Posted by admin | Posted in Art, Create, Evaluate, Interactive book, Interactive Whiteboard, iPod, Language Arts, Primary Elementary, Secondary Elementary, Web2.0, Websites | Posted on 17-10-2013
Tags: addison tales, adjectives, adverb, app, artistic, character development, contest, creative, description, imagery, imagination, invent, iPad, license, story, the dream, writing
What it is: Addison Tales is an interesting interactive site that asks your students to contribute content. This ongoing competition challenges students to invent an imaginative story character for Addison’s Tales. When students visit the site, they will be introduced to Mr. Cornelius Addison. If students click on the sparkly stars, they can visit the story’s characters. When students click on Mr. Cornelius Addison, they will be taken to a story called “The Dream”. The story is about Mack’s wild and imaginative store where he sells characters. The story urges students to add characters to the store and then to “trap” their characters inside finished stories so that they don’t just remain figments of the imagination. When students create their own characters, they make them “real” like the solid characters in the cottage that can be discovered inside the apps that are available from Addison tales in the app store. The challenge is for students to write and draw interesting characters.
How to integrate Addison Tales into your classroom: I think the way that Addison Tales combines technology, writing, drawing, story and imagination is brilliant! Read “The Dream” with your students using classroom computers, an interactive whiteboard or projector-connected computer. For those of you with iPads in the classroom, “The Dream” is also available as a free app. After reading the story, talk about the types of characters described in “The Dream.” This is a great way to get your students thinking about description and imagery! Ask students to write down the adjectives and descriptive words that they remember from the story. Students can choose a character from the story to draw. For a fun class activity, invite students to all draw the same character and see what similarities and differences exist between student drawings. (This can lead to some fun discussion about artistic license!)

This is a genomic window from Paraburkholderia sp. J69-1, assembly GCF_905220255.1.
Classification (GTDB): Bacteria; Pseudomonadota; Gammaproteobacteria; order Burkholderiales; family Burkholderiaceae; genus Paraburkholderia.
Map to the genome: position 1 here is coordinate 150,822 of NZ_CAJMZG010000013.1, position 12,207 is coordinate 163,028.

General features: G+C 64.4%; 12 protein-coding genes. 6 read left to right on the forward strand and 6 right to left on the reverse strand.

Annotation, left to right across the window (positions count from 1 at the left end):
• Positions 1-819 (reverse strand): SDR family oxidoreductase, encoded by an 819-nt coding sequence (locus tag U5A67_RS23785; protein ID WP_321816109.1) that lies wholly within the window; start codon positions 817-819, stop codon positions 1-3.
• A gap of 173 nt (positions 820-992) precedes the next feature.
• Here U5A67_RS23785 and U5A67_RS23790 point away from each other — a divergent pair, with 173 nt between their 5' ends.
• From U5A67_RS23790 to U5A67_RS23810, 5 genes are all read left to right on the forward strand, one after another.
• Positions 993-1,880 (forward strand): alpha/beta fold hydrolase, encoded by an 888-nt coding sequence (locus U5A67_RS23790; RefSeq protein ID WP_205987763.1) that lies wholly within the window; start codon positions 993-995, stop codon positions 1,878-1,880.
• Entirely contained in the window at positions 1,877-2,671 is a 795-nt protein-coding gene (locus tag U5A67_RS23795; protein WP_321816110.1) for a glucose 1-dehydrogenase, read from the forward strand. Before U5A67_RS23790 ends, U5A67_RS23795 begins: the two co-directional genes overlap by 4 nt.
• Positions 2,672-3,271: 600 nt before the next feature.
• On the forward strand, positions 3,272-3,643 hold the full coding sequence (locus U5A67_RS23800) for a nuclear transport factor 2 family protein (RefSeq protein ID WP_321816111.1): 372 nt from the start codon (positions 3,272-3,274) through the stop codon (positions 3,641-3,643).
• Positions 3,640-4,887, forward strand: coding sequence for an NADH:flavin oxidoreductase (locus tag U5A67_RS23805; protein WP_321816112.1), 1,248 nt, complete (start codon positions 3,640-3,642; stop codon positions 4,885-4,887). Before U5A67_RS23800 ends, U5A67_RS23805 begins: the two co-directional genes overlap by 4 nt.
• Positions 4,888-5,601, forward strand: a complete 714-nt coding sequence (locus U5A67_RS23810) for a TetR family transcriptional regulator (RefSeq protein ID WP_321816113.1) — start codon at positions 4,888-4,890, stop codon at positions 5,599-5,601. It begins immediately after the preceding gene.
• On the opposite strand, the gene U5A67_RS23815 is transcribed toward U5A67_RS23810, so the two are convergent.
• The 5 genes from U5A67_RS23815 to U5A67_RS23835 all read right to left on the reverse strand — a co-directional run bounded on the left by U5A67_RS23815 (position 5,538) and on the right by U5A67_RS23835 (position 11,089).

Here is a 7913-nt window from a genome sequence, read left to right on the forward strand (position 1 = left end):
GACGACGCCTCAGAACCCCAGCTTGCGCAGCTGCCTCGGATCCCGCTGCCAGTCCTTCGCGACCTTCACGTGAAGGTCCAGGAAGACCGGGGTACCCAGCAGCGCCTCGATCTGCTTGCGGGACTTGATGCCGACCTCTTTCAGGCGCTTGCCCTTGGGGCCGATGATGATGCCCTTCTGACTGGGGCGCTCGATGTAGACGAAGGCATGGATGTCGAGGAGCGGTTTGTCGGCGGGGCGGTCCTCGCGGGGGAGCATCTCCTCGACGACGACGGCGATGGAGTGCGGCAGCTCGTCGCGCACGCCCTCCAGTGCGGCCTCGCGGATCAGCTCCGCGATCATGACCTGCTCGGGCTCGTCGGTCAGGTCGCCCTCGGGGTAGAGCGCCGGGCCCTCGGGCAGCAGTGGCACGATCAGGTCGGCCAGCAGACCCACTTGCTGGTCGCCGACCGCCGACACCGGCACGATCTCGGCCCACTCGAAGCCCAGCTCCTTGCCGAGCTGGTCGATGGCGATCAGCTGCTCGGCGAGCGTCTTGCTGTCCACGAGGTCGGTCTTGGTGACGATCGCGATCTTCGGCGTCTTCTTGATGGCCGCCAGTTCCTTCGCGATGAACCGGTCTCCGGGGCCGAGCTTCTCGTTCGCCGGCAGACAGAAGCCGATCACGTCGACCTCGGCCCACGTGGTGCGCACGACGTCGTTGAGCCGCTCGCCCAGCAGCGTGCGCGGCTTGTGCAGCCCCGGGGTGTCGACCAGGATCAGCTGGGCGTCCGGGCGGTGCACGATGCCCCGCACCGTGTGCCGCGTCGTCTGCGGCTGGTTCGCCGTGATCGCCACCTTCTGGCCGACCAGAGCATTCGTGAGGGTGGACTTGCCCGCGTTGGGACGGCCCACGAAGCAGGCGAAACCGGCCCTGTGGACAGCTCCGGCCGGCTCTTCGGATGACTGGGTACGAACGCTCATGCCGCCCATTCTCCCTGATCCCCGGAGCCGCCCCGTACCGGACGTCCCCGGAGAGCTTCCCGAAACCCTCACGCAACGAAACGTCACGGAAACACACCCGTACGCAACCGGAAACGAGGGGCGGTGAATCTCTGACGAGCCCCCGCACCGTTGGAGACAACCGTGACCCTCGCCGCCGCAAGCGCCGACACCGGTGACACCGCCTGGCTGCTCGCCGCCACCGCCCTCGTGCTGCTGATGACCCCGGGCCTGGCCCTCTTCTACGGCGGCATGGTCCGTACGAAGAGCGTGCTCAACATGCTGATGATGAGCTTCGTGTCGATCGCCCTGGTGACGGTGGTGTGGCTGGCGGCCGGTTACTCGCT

After students try their hand at describing characters from the story, they can work on creating their own character. Students should think carefully about word choice and imagery. Through December (2013) Addison Tales is running a competition where students can submit their characters. Each week, Mr. Addison will frame a select number of characters on his wall with the artist’s nickname, country and character name for everyone to see. At the end of the month, one of the most curious of the characters submitted will be turned into a plush toy and sent to the lucky artist. Pretty great reward!
Tips: The contest portion runs every month through the end of December. Even without the contest, the site offers a great way to introduce your kids to descriptive writing and imagery!
What do you think of Addison Tales? How do you plan to use it in your classroom?